Crazy Busy

DeYoung I want to recommend Crazy Busy: A (Mercifully) Short Book about a (Really) Big Problem by Kevin DeYoung.  My time was certainly well spent reading the 128 pages of this book. The Spirit used these words to quickly convict me on how I am not as careful with my time as I need to be. It’s filled with practical changes to make us better stewards of the time God has given us. I especially enjoyed the last chapter on Mary and Martha from Luke 10. Below are some of my favorite quotes from the book. In this first quote the author confesses that he too has the problem of being too busy.

I plan no margin in my weeks—reverse margin, actually. I look at my week, and before any interruptions come or any new opportunities arise or any setbacks occur, I already have no idea how to get everything done. I see the meetings scheduled, the sermons to be prepared, the e-mails I need to write, the blogs I need to post, the projects I need to complete, the people I need to see, and I figure that if everything goes a little better than expected, it can all be squeezed in. But of course, there are no ideal weeks, and so I end up with no margin to absorb the surprises.

We have more opportunity than ever before. The ability to cheaply go anywhere is a recent development. The ability to get information from anywhere is, too. Even the ability to easily stay up past sundown is relatively new. The result, then, is simple but true: because we can do so much, we do do so much. Our lives have no limits.

When we are crazy busy, we put our souls at risk. The challenge is not merely to make a few bad habits go away. The challenge is to not let our spiritual lives slip away. The dangers are serious, and they are growing.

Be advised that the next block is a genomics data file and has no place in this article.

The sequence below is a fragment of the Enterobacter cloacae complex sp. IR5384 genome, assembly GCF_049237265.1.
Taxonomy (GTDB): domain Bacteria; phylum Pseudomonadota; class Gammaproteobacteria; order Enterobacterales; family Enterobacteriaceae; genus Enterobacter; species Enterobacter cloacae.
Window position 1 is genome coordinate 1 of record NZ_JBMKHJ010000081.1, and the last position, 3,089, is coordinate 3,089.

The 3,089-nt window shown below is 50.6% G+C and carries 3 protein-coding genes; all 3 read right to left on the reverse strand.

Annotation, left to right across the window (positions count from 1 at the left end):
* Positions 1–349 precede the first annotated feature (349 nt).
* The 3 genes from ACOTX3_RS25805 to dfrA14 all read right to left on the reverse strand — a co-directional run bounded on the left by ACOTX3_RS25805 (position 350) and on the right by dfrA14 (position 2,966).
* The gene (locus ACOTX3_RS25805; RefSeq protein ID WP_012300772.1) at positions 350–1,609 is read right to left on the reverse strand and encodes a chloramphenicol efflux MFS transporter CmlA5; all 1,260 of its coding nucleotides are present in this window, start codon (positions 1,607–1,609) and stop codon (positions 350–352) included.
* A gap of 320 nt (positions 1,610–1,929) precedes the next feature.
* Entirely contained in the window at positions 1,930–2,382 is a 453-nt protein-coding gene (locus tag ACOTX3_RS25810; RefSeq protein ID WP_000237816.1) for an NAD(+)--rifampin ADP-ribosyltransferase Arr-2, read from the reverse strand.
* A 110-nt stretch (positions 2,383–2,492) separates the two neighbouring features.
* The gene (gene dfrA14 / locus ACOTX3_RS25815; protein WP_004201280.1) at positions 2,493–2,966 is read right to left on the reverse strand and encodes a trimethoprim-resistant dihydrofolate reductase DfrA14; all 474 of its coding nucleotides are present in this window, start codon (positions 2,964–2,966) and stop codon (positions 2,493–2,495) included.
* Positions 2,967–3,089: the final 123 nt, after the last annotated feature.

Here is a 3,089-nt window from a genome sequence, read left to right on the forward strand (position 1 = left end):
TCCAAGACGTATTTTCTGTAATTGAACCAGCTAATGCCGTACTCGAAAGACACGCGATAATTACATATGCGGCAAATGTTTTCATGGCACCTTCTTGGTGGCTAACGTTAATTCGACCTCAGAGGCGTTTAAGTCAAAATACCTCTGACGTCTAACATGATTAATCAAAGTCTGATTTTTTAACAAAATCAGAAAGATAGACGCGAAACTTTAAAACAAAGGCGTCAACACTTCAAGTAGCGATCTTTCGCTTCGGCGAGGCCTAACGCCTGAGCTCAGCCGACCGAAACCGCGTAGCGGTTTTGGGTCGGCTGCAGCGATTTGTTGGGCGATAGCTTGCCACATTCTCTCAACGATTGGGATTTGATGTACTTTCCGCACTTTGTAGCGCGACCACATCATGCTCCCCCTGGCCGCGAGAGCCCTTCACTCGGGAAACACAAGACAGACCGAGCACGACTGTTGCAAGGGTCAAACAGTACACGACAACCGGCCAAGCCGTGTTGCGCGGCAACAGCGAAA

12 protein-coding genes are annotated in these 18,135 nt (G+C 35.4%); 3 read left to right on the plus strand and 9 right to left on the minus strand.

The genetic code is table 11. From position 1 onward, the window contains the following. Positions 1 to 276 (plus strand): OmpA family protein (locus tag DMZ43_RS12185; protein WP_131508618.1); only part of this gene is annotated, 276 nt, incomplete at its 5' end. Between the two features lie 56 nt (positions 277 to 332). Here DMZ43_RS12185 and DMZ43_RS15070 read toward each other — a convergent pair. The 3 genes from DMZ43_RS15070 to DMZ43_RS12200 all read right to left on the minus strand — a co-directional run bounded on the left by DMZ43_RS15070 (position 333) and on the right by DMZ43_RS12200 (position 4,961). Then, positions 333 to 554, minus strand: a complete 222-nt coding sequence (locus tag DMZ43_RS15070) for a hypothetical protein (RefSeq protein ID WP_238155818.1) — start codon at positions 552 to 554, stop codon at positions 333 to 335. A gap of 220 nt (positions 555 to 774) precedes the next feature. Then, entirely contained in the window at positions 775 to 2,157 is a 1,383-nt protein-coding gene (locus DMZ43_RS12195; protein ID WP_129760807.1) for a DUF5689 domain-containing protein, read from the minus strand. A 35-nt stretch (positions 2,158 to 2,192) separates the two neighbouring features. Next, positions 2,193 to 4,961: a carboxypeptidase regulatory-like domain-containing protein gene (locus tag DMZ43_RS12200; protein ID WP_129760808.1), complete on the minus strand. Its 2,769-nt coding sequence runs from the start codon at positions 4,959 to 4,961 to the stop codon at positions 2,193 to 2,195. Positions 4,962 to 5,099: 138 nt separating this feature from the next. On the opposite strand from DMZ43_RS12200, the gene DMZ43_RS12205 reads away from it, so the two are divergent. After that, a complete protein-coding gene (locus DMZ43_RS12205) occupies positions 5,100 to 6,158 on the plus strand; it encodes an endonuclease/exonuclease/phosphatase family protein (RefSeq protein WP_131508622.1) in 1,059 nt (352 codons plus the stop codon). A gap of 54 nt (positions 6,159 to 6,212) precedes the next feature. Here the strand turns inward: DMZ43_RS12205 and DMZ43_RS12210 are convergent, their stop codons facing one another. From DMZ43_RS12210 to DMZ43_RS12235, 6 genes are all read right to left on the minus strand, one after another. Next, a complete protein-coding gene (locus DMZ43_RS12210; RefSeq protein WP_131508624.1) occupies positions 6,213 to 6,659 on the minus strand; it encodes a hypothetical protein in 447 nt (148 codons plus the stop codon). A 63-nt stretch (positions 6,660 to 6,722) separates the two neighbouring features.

Busyness can ruin our joy. This is the most immediate and obvious spiritual threat. As Christians, our lives should be marked by joy (Phil. 4:4), taste like joy (Gal. 5:22), and be filled with the fullness of joy (John 15:11). Busyness attacks all of that. One study found that commuters experience greater levels of stress than fighter pilots and riot police. That’s what we’re facing. When our lives are frantic and frenzied, we are more prone to anxiety, resentment, impatience, and irritability.”

Cottages, boats, campers, time-shares, investments, real estate, snowmobiles, new cars, new houses, new computers, new iStuff, new video games, new makeup, new DVDs, new downloads, new . . . —they all take time. We’ve heard countless sermons warning us about the dangers of money. But the real danger comes after you spend the money. Once you own it you need to keep it clean, keep it working, and keep up with the latest improvements. If the worries of life don’t swamp us, the upkeep will.

We are busy because we try to do too many things. We do too many things because we say yes to too many people. We say yes to all these people because we want them to like us and we fear their disapproval.